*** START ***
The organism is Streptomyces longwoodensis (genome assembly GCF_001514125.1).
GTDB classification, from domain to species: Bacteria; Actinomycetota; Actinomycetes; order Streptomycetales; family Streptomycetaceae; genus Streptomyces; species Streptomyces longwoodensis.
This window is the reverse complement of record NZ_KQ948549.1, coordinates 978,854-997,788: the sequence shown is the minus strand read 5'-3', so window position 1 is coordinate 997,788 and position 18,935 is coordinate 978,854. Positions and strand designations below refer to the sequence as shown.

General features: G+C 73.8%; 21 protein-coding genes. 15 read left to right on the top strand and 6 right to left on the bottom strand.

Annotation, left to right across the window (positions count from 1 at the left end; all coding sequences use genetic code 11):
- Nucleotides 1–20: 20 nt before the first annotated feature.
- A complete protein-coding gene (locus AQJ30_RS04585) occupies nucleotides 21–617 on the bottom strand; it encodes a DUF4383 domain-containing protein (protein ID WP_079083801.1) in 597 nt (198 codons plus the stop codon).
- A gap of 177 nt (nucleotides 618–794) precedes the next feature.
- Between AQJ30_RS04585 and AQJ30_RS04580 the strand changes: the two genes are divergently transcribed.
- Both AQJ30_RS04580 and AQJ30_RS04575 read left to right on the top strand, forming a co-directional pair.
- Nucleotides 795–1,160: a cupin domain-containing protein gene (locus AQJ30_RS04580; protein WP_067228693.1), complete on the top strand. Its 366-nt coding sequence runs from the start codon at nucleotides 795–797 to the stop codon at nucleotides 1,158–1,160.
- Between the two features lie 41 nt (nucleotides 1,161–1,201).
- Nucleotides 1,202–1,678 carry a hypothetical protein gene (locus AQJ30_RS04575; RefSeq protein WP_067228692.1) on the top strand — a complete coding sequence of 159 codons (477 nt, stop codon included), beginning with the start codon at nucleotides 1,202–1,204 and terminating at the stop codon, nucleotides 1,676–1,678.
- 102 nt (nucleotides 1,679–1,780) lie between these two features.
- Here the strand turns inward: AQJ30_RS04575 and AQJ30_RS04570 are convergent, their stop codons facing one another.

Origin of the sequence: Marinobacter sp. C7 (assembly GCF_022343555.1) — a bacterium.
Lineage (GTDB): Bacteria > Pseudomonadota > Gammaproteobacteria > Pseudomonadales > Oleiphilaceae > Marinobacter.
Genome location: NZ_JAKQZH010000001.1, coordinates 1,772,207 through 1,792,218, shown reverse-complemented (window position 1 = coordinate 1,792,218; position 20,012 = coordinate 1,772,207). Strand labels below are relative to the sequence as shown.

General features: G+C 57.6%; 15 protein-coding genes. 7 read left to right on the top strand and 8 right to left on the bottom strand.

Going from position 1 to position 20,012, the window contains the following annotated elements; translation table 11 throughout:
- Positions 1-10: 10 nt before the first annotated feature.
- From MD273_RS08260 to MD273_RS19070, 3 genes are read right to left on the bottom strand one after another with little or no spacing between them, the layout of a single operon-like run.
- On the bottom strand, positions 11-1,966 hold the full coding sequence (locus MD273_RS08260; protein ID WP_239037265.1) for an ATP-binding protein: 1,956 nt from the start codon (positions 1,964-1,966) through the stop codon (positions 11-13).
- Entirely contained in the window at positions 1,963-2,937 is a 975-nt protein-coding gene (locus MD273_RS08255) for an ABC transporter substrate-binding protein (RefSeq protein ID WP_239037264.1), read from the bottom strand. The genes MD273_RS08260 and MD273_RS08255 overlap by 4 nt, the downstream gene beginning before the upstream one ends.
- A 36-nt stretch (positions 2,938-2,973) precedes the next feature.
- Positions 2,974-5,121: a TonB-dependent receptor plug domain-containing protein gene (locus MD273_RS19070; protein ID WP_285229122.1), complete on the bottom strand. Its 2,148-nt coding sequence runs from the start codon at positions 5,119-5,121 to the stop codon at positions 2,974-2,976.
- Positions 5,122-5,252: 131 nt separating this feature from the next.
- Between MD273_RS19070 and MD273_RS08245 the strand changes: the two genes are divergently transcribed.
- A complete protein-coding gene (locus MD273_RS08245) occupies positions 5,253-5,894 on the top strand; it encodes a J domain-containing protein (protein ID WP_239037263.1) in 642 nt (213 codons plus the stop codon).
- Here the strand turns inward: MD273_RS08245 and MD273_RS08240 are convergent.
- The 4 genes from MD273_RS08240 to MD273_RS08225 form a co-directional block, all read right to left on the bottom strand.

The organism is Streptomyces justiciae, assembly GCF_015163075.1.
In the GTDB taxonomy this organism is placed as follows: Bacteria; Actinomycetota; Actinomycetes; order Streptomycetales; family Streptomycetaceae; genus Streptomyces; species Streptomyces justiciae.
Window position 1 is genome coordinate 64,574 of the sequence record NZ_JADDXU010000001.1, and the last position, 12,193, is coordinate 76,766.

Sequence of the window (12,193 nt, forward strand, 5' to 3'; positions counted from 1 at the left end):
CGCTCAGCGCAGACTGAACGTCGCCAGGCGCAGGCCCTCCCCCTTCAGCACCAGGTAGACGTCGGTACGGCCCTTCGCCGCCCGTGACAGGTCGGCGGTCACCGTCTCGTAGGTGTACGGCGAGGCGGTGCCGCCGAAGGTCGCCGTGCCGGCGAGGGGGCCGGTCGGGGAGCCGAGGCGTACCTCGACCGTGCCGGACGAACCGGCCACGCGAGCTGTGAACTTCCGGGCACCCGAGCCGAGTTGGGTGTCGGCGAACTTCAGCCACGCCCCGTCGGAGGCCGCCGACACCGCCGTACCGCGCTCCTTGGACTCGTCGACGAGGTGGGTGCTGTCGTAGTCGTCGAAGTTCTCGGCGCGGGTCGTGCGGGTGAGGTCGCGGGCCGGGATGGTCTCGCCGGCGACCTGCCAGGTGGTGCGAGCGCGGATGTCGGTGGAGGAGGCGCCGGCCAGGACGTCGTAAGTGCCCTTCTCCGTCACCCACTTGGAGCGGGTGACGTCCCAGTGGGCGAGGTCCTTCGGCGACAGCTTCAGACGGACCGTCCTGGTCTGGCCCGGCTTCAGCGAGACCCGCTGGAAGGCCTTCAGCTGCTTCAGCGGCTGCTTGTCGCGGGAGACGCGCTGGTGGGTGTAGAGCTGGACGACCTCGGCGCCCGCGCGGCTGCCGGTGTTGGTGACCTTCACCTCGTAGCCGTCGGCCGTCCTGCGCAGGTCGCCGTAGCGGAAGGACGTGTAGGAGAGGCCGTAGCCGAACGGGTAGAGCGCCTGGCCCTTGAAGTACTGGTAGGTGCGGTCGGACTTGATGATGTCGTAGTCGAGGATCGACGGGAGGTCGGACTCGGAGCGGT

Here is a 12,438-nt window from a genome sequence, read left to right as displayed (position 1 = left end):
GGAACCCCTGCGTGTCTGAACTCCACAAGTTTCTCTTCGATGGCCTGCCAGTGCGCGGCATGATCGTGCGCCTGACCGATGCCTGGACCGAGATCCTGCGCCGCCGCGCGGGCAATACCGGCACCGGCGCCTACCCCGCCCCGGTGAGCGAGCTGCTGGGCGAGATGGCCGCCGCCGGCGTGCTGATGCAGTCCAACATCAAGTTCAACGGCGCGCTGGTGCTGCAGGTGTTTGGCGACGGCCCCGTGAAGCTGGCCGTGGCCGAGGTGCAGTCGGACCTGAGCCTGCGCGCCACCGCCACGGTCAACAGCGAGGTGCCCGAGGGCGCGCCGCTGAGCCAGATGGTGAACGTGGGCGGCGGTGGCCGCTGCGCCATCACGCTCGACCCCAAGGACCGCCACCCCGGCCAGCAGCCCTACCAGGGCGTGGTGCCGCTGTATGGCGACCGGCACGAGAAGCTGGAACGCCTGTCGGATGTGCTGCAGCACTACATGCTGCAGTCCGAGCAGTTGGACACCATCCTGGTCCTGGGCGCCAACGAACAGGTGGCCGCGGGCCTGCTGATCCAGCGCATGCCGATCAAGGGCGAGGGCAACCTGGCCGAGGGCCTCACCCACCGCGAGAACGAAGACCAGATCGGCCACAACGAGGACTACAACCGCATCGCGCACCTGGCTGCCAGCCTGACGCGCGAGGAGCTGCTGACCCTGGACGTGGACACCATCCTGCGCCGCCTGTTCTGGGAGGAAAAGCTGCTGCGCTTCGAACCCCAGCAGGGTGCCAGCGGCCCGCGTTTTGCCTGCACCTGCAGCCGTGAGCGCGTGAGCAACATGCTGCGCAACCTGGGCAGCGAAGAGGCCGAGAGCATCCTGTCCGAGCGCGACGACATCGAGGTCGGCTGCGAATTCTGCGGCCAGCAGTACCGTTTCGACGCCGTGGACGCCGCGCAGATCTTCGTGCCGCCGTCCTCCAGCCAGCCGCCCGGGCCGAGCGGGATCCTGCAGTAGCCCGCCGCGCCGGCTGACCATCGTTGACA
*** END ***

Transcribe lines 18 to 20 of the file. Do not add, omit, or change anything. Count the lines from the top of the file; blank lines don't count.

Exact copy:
Genome location: NZ_JAKQZH010000001.1, coordinates 1,772,207 through 1,792,218, shown reverse-complemented (window position 1 = coordinate 1,792,218; position 20,012 = coordinate 1,772,207). Strand labels below are relative to the sequence as shown.

General features: G+C 57.6%; 15 protein-coding genes. 7 read left to right on the top strand and 8 right to left on the bottom strand.

Going from position 1 to position 20,012, the window contains the following annotated elements; translation table 11 throughout: